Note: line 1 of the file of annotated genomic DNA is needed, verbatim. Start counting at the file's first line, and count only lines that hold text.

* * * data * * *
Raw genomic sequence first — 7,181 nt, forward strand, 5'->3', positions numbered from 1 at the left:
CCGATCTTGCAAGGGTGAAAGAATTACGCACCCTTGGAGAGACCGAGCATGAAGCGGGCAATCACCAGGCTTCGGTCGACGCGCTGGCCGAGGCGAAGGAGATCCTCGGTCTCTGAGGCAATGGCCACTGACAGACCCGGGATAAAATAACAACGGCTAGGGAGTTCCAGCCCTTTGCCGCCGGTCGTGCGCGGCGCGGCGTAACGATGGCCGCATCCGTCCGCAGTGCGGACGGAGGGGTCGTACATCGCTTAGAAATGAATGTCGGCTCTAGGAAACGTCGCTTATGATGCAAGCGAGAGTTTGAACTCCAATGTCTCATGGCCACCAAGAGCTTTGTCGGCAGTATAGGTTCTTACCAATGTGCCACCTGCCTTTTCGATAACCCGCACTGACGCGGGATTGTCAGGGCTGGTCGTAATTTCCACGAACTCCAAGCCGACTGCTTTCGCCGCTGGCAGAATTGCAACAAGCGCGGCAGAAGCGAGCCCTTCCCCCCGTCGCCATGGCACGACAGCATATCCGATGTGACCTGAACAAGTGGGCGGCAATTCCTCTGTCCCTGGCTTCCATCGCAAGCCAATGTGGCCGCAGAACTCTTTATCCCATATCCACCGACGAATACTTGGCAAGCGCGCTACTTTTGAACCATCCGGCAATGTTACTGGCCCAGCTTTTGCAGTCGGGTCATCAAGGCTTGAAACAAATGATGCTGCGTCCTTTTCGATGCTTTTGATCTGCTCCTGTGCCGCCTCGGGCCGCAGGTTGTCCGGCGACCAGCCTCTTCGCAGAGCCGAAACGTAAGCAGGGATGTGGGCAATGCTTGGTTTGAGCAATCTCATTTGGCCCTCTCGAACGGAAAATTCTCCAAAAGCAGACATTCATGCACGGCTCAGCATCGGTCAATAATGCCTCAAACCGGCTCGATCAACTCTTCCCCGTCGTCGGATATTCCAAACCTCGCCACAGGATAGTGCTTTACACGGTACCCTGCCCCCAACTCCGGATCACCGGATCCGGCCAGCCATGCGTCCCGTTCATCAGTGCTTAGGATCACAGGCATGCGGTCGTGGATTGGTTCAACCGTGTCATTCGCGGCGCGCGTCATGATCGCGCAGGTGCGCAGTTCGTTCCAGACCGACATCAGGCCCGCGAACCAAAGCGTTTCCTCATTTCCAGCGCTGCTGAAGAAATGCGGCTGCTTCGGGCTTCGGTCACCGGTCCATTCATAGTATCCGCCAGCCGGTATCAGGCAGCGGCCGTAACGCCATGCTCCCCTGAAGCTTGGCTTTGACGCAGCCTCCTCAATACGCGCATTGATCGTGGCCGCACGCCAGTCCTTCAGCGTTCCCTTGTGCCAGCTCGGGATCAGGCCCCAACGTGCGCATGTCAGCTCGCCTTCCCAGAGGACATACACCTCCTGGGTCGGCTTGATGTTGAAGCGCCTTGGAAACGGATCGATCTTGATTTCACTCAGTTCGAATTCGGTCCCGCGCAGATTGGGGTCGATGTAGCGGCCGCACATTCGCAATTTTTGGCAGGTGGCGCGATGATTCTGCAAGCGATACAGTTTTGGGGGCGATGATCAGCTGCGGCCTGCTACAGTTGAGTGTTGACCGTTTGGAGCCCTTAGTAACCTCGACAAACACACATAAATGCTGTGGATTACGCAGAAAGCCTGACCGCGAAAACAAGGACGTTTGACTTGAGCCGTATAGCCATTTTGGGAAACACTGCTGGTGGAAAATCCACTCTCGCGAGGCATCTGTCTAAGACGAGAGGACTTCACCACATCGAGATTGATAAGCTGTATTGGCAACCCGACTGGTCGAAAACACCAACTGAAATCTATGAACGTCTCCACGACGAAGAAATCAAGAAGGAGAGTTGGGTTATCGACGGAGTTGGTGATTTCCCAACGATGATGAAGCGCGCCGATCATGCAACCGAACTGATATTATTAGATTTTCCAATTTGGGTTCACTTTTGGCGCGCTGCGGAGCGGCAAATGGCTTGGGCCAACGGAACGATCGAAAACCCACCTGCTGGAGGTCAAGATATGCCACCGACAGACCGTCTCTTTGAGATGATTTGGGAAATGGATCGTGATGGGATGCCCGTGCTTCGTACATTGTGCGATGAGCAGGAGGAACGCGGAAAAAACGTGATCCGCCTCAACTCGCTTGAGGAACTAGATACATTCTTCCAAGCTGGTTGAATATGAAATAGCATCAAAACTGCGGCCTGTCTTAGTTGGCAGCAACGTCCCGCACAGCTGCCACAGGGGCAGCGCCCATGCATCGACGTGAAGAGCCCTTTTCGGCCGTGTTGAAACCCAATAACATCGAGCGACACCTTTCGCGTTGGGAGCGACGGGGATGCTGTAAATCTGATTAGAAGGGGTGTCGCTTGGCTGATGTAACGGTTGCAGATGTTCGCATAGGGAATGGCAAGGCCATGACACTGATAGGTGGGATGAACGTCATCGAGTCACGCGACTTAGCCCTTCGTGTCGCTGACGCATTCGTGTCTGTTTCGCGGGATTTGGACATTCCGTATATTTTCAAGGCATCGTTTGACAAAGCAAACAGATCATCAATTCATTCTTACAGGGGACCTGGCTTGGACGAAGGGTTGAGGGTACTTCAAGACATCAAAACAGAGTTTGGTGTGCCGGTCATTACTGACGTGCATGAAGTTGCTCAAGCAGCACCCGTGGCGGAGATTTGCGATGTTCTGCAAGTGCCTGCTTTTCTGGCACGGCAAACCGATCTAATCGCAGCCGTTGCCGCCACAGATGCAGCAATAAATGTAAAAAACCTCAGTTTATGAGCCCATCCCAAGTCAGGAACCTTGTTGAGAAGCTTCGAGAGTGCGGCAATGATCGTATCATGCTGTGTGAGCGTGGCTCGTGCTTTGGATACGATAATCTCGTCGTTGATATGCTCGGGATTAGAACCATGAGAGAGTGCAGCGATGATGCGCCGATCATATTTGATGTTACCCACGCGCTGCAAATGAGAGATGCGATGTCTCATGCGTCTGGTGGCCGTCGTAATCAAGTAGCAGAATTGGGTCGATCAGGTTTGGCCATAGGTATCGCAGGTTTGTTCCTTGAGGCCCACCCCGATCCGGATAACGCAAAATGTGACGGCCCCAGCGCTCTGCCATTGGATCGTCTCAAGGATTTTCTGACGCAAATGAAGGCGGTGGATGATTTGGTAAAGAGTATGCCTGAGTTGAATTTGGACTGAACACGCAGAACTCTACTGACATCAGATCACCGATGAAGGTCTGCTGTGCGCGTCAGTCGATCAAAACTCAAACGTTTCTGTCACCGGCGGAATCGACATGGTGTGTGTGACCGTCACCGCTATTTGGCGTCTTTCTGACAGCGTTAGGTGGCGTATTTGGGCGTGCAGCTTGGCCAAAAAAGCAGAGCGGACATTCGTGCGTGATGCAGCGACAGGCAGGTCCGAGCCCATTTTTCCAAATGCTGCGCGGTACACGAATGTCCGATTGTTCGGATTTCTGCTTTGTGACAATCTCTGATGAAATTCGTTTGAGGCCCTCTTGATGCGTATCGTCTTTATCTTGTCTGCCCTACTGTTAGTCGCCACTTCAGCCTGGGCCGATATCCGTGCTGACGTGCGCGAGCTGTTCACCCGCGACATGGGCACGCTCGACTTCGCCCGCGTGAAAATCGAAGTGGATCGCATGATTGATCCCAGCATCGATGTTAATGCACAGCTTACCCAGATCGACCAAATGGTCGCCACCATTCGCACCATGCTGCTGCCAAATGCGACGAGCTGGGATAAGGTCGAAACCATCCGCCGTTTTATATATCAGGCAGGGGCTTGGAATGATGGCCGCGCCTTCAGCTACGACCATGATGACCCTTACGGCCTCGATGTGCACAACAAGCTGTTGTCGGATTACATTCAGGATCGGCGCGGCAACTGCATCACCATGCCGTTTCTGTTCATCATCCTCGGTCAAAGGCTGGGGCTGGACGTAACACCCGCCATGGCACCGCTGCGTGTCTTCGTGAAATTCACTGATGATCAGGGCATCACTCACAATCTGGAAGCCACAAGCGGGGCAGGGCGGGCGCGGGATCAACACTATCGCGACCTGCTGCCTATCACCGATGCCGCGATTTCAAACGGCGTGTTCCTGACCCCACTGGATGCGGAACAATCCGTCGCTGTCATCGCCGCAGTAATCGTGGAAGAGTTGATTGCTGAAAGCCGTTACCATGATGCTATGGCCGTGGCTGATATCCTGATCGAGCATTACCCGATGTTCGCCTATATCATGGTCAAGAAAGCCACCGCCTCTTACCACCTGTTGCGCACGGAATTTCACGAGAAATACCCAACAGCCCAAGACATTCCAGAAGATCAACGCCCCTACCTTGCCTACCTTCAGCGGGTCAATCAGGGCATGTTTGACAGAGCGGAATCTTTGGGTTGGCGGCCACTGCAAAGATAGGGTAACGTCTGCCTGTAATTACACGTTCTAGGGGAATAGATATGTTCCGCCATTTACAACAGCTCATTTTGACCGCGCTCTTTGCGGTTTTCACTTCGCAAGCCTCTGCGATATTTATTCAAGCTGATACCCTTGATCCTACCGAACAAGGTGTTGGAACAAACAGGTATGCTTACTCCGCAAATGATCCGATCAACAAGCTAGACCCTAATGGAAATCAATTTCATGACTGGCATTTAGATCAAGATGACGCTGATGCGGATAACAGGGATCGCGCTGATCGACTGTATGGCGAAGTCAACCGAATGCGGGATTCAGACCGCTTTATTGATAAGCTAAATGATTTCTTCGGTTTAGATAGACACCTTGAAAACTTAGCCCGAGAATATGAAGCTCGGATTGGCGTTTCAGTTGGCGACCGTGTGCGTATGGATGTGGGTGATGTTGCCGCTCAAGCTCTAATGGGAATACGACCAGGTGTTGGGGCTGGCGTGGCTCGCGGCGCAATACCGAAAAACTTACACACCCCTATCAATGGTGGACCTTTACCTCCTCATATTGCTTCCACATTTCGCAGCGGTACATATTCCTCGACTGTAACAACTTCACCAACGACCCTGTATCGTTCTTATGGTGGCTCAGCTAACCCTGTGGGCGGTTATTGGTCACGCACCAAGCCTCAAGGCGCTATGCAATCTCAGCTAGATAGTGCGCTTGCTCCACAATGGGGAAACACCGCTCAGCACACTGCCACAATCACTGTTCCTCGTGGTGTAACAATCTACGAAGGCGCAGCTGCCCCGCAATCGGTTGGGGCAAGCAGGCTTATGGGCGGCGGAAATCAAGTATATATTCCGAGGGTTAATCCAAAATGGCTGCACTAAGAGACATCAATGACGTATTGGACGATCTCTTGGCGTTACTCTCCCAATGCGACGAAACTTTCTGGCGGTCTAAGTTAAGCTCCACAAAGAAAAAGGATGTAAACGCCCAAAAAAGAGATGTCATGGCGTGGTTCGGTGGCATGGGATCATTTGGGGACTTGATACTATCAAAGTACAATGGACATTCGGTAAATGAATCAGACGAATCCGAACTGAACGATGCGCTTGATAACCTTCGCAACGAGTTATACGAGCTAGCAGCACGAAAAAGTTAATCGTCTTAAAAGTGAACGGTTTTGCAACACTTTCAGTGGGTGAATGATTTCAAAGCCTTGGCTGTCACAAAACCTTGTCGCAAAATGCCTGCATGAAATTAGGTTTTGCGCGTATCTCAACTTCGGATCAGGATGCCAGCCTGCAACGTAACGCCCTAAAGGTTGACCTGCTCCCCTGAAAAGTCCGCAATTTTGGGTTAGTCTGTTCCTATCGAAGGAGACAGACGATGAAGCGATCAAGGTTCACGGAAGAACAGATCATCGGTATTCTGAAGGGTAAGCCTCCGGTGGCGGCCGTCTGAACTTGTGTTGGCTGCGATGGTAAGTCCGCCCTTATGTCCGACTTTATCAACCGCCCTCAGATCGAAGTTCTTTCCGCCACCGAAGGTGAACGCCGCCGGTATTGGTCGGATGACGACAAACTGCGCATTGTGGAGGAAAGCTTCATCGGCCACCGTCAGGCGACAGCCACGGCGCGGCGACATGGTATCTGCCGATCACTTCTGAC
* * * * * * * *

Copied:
Raw genomic sequence first — 7,181 nt, forward strand, 5'->3', positions numbered from 1 at the left: